A word about my writing process. We're in Albuquerque right now, on our traditional post-Christmas week with the in-laws. I'm composing on a laptop that isn't mine, late in the evenings, on a crowded dining table where 8 other people are raucously playing cards or boardgames. Take my usual geographic dysgraphia and multiply it by ten.  :willynilly:

I'll end my trip report by attaching a CalTopo version of my routes and that should clear up most, if not all, questions.

Thanks for that! I know you are a wild child, but I was trying to figure out how you crossed over the Deadhorse without any drama!!! :eusa_naughty:
Not all those who wander are lost.
– J.R.R. Tolkien

Through the Mirror
http://mirrormagic.com

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Offline SergeantFunk

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Re: Round the Bend in 16 Days: There and Not-Quite Back Again
« Reply #163 on: December 30, 2017, 03:37:36 PM »
I think  :eusa_think: your hand-written journals alone might end up items of value to the community here (not that you'd ever give them up haha).  What a thrill this trip has become for all of us... :eusa_clap:
"Luminous beings are we...not this crude matter." -Yoda

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Offline iCe

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Re: Round the Bend in 16 Days: There and Not-Quite Back Again
« Reply #164 on: December 30, 2017, 04:32:45 PM »

The Holux easily fits in the palm of your hand (I have had one for a while). It's not much bigger than the AA battery that powers it and it's basically a data logger. It doesn't have a lot of features. But it's light and it works. It also last a surprisingly long time on a AA battery. The newest version has Bluetooth and will talk to a phone. Battery life - With Bluetooth and logging - 20 hours. 30 hours if it's just logging. Not bad.

I'm struggling a bit with your coordinates :-[
Can you provide units?  What is the 3810, 5513, 0511 and 1338? Are there any decimal points?

29 28 3810N and 102 50 5513W.
29 23 0511N and 102 53 1338W
Quote
It is the way the Holux reads out degrees, minutes, seconds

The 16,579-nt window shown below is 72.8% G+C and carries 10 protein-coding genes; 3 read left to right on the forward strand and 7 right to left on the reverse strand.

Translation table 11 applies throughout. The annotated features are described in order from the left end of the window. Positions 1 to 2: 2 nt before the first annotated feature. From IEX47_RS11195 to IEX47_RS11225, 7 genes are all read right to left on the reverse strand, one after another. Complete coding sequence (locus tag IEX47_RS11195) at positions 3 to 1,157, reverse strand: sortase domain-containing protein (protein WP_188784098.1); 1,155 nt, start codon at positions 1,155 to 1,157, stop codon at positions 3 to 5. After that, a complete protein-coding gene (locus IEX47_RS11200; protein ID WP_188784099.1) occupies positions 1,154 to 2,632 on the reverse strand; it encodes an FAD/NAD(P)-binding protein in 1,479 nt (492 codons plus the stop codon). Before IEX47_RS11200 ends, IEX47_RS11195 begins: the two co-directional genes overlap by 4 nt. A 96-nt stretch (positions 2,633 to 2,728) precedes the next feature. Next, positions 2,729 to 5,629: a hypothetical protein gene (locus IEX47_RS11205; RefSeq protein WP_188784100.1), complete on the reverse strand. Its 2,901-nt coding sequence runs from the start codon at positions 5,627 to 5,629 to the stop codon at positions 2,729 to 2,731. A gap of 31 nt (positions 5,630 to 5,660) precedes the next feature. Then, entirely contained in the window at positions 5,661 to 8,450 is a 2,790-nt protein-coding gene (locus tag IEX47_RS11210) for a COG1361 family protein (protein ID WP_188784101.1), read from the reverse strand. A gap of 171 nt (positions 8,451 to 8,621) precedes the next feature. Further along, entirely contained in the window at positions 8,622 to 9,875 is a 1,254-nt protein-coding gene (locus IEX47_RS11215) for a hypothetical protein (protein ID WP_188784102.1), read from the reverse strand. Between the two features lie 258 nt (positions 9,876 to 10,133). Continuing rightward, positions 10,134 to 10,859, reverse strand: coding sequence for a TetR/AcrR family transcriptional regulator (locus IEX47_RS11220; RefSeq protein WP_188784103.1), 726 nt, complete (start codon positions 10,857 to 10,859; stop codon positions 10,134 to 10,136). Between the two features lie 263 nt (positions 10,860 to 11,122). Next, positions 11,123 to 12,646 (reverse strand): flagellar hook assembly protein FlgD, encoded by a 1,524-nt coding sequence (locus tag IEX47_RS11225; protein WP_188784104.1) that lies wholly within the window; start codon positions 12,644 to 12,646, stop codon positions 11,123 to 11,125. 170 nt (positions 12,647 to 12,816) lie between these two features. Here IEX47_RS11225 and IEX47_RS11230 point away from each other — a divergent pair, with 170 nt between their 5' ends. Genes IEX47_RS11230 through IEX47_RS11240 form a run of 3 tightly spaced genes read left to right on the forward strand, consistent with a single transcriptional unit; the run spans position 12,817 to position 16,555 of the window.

29 28 3810N and 102 50 5513W
29 23 0511N and 102 53 1338W

Okay folks, to clear this up, the above coordinates would display like this:

29° 28' 38.10"N 102° 50' 55.13"W
29° 23' 05.11"N 102° 53' 13.38"W

However, I've never met a GPS unit in which coordinate systems cannot be changed from DMS (degrees, minutes, seconds) to alternate, and much easier to use, displays.

In order of usability they are:

DDD° MM' SS.S"    Degrees, Minutes and Seconds (hardest)
DDD° MM.MMM'    Degrees and Decimal Minutes
DDD.DDDDD°    Decimal Degrees (easiest)
UTM (easiest to do quick mental calculations with, as long as you are in the same zone, as numbers are in meters)

So, converting HMOD's numbers to the above alternates,  you get
Degrees Lat Long    29.4772500°, -102.8486472°
Degrees Minutes   29°28.63500', -102°50.91883'
Degrees Minutes Seconds    29°28'38.1000", -102°50'55.1300"
UTM   13R 708597mE 3262790mN

Degrees Lat Long    29.3847528°, -102.8870500°
Degrees Minutes   29°23.08517', -102°53.22300'
Degrees Minutes Seconds    29°23'05.1100", -102°53'13.3800"
UTM   13R 705058mE 3252469mN

Some notes about all this. Every GPS I've ever used can be set to any of the above schemes, but outputs downloaded data in WGS84 decimal degrees, regardless of how it is displayed on the screen.

The North and West designators are replaced by a plus (+) sign (omitted as unnecessary) for northern latitudes and a minus (-) sign (included) for western longitudes. The degree symbol also is omitted as superfluous since "degree" is what you're dealing with.

So, for example, you can drop 29.3847528, -102.8870500 (or 29.3847528 -102.8870500; with or without the comma, it's not necessary but a space between the coordinates is) into Google Earth and quickly go there.

UTM is a bit more complicated to use outside the GPS  unit as you must include the zone (the 13R above), but for quick calculations between two points in the field it's a matter of simple subtraction to find out how many meters over and up (or down) you are from the first point. No complicated conversions necessary. Values are shown as "Easting" first and "Northing" second. Each zone has 500,000 meters as the center (central meridian: "longitude") of the zone.

Thus, for the Easting value the numbers are prevented from going above or below six digits and negative numbers are not possible. For example, at the equator, where the zones are the widest, the Easting values range from 167000 meters to 833000 meters. The Northing value is the distance in meters from the equator.

Decimal degrees (DDD.DDDDD) is by far the easiest and fastest way to use lat/long coordinates and is much easier to enter into any navigation program or Google Earth than the more laborious entry of DMS or DDD MM.MMM.

It's user preference, but if you deal intensively with maps/navigation the decimal degree system is the way to go.